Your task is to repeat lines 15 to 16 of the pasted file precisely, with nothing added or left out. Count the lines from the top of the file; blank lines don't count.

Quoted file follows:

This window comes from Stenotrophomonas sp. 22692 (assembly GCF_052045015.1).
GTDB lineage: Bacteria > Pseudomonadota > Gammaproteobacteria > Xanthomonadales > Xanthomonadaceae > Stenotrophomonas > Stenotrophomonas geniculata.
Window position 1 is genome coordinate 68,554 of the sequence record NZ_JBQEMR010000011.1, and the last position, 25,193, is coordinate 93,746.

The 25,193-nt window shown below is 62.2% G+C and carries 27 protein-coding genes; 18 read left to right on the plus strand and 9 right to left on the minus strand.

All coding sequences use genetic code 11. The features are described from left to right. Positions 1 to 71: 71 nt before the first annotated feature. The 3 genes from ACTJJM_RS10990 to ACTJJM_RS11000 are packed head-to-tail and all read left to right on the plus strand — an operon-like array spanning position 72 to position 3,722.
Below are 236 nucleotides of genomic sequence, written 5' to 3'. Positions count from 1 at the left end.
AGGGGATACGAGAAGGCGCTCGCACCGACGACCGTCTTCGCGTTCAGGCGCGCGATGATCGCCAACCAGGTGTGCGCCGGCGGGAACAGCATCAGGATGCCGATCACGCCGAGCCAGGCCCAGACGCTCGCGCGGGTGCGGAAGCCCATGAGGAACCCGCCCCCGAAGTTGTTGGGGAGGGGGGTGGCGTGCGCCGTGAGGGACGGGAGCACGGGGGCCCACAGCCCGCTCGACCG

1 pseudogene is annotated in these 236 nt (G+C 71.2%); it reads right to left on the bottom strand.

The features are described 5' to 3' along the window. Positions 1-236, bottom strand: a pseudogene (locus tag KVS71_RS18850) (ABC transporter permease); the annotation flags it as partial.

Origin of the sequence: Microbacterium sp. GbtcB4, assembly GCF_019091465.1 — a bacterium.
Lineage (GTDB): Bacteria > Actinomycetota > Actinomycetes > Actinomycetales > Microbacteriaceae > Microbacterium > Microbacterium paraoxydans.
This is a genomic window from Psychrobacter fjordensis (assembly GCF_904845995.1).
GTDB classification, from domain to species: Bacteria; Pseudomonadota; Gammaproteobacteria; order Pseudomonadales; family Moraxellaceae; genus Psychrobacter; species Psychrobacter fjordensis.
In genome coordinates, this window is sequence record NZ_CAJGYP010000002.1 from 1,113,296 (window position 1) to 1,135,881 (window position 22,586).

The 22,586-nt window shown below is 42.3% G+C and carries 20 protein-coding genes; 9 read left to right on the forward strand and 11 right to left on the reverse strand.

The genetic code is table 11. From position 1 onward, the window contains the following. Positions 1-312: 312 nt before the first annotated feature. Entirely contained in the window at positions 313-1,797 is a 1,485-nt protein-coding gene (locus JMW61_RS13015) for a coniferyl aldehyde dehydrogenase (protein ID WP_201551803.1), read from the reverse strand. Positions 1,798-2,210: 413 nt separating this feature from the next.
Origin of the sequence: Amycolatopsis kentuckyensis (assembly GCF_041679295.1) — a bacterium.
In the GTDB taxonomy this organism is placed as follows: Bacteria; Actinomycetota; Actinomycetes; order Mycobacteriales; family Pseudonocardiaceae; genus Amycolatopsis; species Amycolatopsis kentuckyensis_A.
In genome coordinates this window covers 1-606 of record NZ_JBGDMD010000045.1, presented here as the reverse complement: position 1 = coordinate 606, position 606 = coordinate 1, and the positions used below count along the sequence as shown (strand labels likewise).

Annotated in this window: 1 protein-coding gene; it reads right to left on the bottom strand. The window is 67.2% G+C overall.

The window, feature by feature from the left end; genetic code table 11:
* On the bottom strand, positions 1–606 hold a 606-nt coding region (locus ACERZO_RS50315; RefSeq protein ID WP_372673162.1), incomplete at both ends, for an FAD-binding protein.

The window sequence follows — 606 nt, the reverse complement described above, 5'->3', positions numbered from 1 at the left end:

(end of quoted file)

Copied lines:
The 22,586-nt window shown below is 42.3% G+C and carries 20 protein-coding genes; 9 read left to right on the forward strand and 11 right to left on the reverse strand.

The genetic code is table 11. From position 1 onward, the window contains the following. Positions 1-312: 312 nt before the first annotated feature. Entirely contained in the window at positions 313-1,797 is a 1,485-nt protein-coding gene (locus JMW61_RS13015) for a coniferyl aldehyde dehydrogenase (protein ID WP_201551803.1), read from the reverse strand. Positions 1,798-2,210: 413 nt separating this feature from the next.